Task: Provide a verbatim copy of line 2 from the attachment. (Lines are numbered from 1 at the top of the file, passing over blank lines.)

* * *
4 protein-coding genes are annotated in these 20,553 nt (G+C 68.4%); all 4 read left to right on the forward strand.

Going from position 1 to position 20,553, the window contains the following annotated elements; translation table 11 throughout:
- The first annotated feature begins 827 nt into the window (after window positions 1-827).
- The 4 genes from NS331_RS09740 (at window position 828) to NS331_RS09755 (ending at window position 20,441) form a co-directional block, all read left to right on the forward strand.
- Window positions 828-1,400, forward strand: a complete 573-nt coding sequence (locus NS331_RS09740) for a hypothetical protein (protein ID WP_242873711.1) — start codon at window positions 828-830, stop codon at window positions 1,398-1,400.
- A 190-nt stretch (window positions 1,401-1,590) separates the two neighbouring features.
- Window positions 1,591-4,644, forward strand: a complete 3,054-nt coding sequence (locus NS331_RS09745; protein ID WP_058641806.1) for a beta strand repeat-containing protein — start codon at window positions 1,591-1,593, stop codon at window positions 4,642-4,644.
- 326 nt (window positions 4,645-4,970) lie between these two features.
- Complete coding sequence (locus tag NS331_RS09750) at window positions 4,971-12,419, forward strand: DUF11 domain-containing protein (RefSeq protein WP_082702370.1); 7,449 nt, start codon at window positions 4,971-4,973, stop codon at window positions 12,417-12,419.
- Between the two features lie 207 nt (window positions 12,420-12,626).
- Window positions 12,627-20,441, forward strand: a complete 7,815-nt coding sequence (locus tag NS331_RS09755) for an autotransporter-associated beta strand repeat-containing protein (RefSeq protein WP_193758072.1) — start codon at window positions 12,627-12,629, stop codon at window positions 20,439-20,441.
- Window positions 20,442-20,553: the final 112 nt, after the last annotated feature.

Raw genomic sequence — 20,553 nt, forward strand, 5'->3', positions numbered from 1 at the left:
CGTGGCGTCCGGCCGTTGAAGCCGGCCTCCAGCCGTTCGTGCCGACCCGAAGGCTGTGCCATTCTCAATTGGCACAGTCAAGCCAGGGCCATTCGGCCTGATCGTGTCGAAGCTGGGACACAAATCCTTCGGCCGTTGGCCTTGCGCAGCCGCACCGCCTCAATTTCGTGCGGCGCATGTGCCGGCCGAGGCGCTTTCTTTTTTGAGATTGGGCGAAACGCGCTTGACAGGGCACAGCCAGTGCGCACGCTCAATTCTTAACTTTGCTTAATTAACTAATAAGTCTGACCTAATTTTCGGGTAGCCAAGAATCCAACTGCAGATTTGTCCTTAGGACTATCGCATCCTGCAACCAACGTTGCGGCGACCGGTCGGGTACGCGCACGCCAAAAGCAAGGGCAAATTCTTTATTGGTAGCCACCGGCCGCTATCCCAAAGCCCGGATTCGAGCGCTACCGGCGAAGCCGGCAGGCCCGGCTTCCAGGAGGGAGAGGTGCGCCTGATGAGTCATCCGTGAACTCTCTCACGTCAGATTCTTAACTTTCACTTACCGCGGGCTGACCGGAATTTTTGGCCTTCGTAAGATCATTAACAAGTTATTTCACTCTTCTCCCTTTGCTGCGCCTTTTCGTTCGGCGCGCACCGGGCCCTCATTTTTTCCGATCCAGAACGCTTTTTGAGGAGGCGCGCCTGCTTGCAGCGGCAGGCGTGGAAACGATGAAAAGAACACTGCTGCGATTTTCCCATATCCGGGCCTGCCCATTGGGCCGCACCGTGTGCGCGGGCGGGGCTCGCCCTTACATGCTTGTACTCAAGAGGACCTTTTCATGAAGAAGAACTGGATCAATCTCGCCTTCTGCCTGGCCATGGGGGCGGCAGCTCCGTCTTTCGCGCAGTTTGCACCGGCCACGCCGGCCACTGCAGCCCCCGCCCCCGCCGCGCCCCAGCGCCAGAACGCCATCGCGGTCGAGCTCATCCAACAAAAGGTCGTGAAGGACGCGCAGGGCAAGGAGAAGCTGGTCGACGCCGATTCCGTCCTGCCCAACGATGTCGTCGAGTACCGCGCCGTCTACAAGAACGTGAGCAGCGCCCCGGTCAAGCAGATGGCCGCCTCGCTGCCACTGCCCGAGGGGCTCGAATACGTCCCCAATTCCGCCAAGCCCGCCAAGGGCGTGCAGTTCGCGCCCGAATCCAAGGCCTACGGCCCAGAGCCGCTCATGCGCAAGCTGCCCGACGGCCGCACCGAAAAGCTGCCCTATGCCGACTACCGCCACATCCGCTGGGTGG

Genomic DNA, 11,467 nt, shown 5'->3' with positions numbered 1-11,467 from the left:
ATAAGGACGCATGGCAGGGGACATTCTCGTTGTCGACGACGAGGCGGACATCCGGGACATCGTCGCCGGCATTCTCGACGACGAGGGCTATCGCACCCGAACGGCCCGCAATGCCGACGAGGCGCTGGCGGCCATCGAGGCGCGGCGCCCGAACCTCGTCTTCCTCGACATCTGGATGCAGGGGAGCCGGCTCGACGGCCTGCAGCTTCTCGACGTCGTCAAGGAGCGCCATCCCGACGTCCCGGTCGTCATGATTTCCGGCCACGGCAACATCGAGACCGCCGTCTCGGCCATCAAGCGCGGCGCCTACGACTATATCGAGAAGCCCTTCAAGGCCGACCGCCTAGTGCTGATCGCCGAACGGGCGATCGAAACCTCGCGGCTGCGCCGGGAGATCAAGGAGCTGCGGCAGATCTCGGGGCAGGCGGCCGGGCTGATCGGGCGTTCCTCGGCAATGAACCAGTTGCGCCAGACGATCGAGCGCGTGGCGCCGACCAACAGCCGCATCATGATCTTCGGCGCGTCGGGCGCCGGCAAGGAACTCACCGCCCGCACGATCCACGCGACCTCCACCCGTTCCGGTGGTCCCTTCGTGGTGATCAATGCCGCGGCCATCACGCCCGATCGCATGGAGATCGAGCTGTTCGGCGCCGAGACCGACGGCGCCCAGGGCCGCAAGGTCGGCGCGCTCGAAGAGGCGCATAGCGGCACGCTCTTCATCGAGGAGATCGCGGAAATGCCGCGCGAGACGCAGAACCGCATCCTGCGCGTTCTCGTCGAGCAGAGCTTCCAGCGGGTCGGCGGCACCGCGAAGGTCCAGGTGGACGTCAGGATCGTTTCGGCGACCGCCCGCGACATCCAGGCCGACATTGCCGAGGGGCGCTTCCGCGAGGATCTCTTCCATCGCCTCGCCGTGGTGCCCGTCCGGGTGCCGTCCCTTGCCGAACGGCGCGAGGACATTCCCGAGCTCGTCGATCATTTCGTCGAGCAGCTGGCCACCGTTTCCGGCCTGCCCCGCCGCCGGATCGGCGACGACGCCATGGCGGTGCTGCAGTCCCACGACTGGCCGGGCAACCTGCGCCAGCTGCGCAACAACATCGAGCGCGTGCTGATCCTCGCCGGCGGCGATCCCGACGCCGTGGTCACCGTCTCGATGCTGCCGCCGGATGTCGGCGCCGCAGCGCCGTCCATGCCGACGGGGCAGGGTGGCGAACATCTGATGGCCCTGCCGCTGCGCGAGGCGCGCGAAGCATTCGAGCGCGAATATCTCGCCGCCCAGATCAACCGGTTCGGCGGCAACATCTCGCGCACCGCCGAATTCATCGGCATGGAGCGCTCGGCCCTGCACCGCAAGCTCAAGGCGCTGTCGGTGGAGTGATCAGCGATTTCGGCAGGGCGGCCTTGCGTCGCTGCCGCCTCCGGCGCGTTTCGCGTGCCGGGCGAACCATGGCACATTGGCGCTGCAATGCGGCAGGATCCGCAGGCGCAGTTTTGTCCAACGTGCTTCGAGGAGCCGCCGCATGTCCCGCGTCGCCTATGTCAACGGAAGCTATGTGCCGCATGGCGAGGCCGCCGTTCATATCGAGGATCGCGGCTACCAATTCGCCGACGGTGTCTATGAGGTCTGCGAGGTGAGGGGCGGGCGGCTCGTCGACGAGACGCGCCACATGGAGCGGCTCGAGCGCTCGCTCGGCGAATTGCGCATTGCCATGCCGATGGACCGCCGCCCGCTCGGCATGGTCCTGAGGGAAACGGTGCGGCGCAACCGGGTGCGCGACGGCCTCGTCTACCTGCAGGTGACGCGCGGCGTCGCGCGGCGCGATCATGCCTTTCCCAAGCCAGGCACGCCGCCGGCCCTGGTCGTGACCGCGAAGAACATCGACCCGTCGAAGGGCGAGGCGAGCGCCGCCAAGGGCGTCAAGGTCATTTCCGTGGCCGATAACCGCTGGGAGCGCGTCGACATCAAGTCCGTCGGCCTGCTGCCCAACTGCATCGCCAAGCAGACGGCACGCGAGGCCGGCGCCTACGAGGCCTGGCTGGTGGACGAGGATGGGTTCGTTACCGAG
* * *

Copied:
Going from position 1 to position 20,553, the window contains the following annotated elements; translation table 11 throughout: